European oriented scientific schools of thought were very much powerful to eclipse the Bharateeya Mathematical schools. Charles Wishe’s aforementioned article was penned and published as the result of the efforts put in by Prince Sankara Varman (Wishe’s friend and a scholar in Mathematics) of Kolathunadu, Malabar. But it was ignored as it was not in conformity with the colonial agenda of those days.
The term “impartiality” was alien to the European scholars of those days. The opinion of Bentley, who was considered to be a prominent scholar of 19th century, pertaining to Brahmasphuta theory, is a clear example for this mindset of the Europeans. This is his reaction to the English translation of the theory: “Here is another fraud. I know him. The target of this fraudulent method is to declare Varahamihira, an Akbar’s contemporary, as a scholar of ancient India.” No doubt, he was not unaware of the difference between life times of Varahamihira (505–587 AD) and Akbar (1542–1605).
Their intention was crystal clear. They wanted to establish that the country they were trying to colonise had nothing to be proud of. Sankara Varman tried to tell the whole world the history of the three hundred years long studies and researches started by Sangamagrama Madhavan. Kerala’s golden age of Mathematics was launched by Madhavan. It is assumed that Madhavan lived in today’s Irinjalakkuda, Thrissur district, during 1340 to 1425. The legacy of education and scholarship the neighbouring Kodungallur had wielded those days might have aroused the genius of Madhavan. The planetarium of the nearby Mahodayapuram and the history of Arayabhatta might have influenced him. KV Sharma establishes that the theories of Golavadam, Madhyamanayanaprakaram, Mahanjanayanaprakaram, Lagnaprakaranam, Venwaroham, Sphutachandrapthi, Aganitha Grahachara, Chandravakyani, etc. belong to Madhavan. But, it is a fact that necessary researches are yet to take place in this regard. Among them Venvaroham is the only printed book of Madhavan. And, it was done by an NGO like Swadeshi Shasthra Prasthanam, the Kerala chapter of Vijnana Bharati. The hints of his works are seen in the books of his disciples.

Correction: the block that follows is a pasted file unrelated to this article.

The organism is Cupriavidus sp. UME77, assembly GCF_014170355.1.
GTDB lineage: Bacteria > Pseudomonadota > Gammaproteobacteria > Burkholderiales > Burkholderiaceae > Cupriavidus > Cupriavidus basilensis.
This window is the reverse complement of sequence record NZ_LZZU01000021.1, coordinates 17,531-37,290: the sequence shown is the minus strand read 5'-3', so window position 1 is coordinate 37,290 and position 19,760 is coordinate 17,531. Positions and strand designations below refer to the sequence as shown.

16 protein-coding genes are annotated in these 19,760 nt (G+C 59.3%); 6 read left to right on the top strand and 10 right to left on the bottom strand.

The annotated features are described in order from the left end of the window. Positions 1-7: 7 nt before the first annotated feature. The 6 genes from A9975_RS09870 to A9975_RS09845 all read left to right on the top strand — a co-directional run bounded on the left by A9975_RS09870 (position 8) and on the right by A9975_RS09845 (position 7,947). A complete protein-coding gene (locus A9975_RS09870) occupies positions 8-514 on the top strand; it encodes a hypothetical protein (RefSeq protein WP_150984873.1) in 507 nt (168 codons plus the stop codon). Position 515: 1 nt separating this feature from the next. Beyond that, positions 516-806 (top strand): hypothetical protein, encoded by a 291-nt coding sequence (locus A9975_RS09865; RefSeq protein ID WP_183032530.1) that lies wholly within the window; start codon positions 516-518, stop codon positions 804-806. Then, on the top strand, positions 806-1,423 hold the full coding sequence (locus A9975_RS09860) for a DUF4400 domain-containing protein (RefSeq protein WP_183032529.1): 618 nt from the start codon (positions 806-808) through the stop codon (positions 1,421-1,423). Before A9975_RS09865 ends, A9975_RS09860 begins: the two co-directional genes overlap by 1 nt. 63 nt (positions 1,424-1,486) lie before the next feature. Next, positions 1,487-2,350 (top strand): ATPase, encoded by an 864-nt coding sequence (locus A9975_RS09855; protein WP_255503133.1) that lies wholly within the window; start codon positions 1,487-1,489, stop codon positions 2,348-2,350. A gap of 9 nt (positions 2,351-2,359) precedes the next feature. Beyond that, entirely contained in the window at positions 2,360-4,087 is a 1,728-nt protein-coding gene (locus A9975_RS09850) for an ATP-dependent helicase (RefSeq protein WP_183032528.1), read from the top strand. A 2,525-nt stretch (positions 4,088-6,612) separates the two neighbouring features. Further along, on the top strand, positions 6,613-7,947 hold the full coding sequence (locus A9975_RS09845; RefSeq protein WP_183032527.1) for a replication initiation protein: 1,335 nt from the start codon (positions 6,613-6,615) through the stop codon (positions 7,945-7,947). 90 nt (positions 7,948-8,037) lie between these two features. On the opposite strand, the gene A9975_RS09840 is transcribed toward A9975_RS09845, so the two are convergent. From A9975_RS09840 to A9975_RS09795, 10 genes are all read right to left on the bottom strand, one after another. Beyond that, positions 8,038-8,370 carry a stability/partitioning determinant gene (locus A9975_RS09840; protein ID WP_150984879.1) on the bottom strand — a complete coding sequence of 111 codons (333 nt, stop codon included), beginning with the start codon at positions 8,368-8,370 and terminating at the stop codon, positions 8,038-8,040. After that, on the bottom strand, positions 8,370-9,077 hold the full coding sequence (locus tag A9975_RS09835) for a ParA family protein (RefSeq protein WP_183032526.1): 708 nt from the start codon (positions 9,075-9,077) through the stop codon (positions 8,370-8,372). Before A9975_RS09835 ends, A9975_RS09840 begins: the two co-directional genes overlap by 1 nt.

The rise of Sangamgrama Madhavan from the forgetful darkness is absolutely necessary for the scientific renaissance of this country. The western scholars like Isaac Newton, Lenitas and James Grigori are famous among our people of even elementary educational background. They had actually used Madhavan’s discoveries after 2–3 centuries. But, unfortunately he is not a known figure even in his birth place! Shiksha Bachavo Andholan has founded Madhava Ganitha Kendra (Madhava Mathematical Centre) as a step towards the great goal.
As Madhavan paved the way for a unique method for studying Mathematics, Jyeshattadevan presented Calculus in the form of a book. The book is called Yukthi Bhasha (in Malayalam). The 3rd sloka of Venvaroham of Madhavan refers to himself. That reference leads to Irinjalakkuda in Thrissur district, his native place. Since last three years, Shiksha Bachavo Andholan has been organizing Bharatheeya Ganitha Sammelanam (Mathematics Conference) and Madhavan memorial felicitation and endowment in Irinjalakkuda on the National Mathematics Day, that is December 22. Every year, more and more people visit there to learn about Madhavan.
A Vinod (The writer is Kerala state convener of Shiksha Bachao Andolan) (As told to T Satisan)